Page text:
Wild et al., 2017      Detection of decadal changes in the downward shortwave radiation GEBA [Global Energy Balance Archive] has played a key role in the discovery that downward shortwave radiation at the Earth’s surface is not stable over time, but undergoes substantial multidecadal variations. Based on European GEBA sites, Ohmura and Lang (1989) identified a decline in downward shortwave radiation from the 1950s to the 1980s, later popularly known as “global dimming”. Follow-up studies found similar tendencies at GEBA sites around the world. When updating the GEBA records into the 2000s, Wild et al. (2005) noted a trend reversal and widespread recovery from previous dimming, which they coined “brightening”. Norris and Wild (2007, 2009) used the GEBA data and a satellite-derived regression method to estimate the effects of changes in cloud cover on dimming and brightening. A recent update of the trends in homogeneous European GEBA records is reported in Sanchez-Lorenzo et al. (2016).

Natural Oscillation (ENSO, NAO, AMO, PDO) Climate Influence (44)

Belohpetsky et al., 2017     It is well known that most short term global temperature variability is due to the well-defined ENSO natural oscillation (see: Wang and Fiedler, 2006). During strong El Niño events global average temperature rises by a few tenths Kelvin and reverts back subsequently. … The residual dynamics left after adjusting global surface temperature anomalies (1950-2014) for short-term variability from El Niño Southern Oscillation (ENSO) and volcanic eruptions have a staircase pattern. Linear trends for three quasi-stable periods 1950-1987, 1988-1997 and 1998-2014 are near zero with nearly all warming occurring during two step-like shifts in the years 1987/1988 and 1997/1998.  A notable consequence of the staircase dynamics of recent warming is that observed temperature anomalies (HadCRUT4.5) from 1950 till 2014 could be almost reproduced as the linear sum of only two factors(!) : ENSO variability and the staircase function.

Jones and Ricketts, 2017     [S]ince the mid-20th century, most observed warming has taken place in four events: in 1979/80 and 1997/98 at the global scale, 1988/89 in the Northern Hemisphere and 1968–70 in the Southern Hemisphere. Temperature is more step-like than trend-like on a regional basis. Satellite temperature is more step-like than surface temperature. … [S]tep-like changes are also present in tide gauge observations, rainfall, ocean heat content and related variables. [A]cross a selection of tests, a simple stepladder model better represents the internal structures of warming than a simple trend, providing strong evidence that the climate system is exhibiting complex system behaviour on decadal timescales. This model indicates that in situ warming of the atmosphere does not occur; instead, a store-and-release mechanism from the ocean to the atmosphere is proposed. It is physically plausible and theoretically sound. The presence of step-like – rather than gradual – warming is important information for characterising and managing future climate risk. [Climate models predicated on CO2 forcing indicate a gradual, not step-like warming.]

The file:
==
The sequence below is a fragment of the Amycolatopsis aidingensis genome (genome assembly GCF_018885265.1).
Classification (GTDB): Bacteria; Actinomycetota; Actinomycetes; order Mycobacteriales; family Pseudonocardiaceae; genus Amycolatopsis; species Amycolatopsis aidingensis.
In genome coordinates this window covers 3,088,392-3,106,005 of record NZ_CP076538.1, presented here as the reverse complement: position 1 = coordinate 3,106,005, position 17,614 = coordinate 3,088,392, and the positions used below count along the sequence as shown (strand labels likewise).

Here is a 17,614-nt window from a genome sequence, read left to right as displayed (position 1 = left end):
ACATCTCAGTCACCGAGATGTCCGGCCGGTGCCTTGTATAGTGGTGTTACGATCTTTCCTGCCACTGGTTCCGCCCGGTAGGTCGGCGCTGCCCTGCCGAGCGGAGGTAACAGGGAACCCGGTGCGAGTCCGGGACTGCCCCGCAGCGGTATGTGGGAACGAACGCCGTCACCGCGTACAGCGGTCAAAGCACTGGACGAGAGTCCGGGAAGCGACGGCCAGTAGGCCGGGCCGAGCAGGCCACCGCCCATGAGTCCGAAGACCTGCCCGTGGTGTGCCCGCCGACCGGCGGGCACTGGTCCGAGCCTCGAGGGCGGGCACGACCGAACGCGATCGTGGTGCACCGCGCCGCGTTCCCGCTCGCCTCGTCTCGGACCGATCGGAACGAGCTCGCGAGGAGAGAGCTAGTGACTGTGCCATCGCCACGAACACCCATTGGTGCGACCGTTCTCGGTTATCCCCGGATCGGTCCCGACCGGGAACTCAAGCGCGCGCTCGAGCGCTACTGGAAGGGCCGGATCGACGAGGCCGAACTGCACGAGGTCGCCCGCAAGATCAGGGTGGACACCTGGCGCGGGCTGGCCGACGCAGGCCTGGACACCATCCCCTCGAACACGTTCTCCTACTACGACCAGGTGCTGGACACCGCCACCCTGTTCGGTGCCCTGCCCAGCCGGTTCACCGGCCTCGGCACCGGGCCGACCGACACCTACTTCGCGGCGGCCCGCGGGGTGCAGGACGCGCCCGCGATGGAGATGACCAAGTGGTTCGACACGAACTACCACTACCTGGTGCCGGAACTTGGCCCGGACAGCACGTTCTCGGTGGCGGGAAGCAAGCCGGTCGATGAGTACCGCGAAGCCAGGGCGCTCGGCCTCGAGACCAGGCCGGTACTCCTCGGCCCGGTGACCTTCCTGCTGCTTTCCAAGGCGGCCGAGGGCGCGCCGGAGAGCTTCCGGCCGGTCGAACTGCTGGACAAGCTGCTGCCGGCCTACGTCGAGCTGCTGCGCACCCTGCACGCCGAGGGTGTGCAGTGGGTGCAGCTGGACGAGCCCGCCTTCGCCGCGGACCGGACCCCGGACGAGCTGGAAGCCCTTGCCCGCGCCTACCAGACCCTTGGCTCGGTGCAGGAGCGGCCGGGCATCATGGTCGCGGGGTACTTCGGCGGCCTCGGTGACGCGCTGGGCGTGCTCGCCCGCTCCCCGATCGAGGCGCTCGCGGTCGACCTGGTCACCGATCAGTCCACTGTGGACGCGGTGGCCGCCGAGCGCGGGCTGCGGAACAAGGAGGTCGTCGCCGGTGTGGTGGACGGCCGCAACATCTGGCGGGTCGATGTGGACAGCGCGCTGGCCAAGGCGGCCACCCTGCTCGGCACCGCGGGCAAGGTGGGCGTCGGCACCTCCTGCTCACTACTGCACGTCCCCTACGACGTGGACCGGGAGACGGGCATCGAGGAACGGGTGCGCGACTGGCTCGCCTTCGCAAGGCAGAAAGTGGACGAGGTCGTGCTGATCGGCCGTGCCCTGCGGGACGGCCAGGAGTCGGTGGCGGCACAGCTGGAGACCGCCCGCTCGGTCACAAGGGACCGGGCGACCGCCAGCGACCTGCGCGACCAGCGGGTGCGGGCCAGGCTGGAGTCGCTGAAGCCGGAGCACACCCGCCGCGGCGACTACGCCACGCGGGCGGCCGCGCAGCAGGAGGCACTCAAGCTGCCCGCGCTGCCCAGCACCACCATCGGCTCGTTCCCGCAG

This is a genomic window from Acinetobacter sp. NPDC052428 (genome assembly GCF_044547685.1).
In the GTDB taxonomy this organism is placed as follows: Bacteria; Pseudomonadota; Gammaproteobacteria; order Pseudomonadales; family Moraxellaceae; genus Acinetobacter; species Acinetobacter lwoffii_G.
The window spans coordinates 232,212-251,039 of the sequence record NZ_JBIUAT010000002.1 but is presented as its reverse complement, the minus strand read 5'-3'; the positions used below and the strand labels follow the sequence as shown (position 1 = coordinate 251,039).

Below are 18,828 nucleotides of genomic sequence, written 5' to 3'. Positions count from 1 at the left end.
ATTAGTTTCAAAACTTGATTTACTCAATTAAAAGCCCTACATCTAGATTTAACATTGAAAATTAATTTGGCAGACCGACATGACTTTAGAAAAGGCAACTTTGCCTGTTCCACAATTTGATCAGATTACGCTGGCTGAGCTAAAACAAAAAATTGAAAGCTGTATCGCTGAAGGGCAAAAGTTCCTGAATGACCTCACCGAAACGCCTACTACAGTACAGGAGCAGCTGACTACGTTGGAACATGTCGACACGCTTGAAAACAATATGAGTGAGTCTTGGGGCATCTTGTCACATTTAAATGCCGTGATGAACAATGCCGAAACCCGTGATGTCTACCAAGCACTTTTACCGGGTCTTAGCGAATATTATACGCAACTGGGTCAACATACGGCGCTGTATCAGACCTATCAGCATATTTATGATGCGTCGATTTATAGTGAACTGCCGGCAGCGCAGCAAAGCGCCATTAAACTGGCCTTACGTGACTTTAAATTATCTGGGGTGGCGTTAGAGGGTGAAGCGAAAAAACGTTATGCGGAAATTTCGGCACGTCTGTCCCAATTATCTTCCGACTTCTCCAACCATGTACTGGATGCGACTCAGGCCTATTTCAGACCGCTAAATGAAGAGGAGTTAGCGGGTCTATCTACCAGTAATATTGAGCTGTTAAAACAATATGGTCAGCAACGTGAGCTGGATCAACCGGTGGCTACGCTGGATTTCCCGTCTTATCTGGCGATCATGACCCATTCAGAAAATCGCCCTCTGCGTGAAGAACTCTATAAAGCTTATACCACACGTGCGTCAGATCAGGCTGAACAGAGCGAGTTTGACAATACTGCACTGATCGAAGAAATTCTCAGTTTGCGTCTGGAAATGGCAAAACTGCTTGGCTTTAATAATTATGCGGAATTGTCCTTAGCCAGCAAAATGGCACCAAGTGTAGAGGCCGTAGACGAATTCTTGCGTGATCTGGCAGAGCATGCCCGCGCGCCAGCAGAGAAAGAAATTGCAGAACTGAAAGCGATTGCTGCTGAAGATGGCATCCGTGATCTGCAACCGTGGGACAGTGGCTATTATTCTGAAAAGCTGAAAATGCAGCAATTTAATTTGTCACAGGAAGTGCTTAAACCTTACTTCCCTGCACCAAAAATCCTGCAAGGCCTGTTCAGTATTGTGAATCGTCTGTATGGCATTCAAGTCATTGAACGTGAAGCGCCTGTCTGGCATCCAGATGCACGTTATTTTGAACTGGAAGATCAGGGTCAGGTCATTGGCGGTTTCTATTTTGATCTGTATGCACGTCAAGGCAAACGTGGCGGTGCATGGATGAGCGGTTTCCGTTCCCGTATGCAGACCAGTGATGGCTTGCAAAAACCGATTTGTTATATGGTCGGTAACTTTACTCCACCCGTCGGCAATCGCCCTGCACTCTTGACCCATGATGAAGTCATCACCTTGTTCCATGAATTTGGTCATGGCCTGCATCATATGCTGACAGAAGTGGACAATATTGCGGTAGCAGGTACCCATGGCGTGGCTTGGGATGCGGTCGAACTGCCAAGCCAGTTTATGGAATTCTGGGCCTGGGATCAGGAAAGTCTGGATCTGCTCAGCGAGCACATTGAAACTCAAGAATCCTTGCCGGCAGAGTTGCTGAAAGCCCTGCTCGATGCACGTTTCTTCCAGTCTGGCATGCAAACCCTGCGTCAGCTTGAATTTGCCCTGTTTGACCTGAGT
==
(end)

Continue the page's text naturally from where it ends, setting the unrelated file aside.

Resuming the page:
Park et al., 2017     According to our results, the central Mexican climate has been predominantly controlled by the combined influence of the 20-year Pacific Decadal Oscillation (PDO) and the 70-year Atlantic Multidecadal Oscillation (AMO). However, the AMO probably lost much of its influence in central Mexico in the early 20th century and the PDO has mostly driven climate change since.
Zhu et al., 2017     This study analyzes the effects of fifteen major teleconnections on terrestrial ecosystem carbon fluxes during 1951-2012 using an ensemble of nine Dynamic Global Vegetation Models. We map the global pattern of the dominant teleconnections and find that these teleconnections significantly affect GPP variations over more than 82.1% of the global vegetated area, through mediating the global temperature, and regional precipitation and cloud cover. The El-Niño/Southern Oscillation, the Pacific Decadal Oscillation and the Atlantic Multidecadal Oscillation are strongly correlated with global, hemispherical, and continental carbon fluxes and climatic variables, while the Northern Hemisphere teleconnections have only regional influences.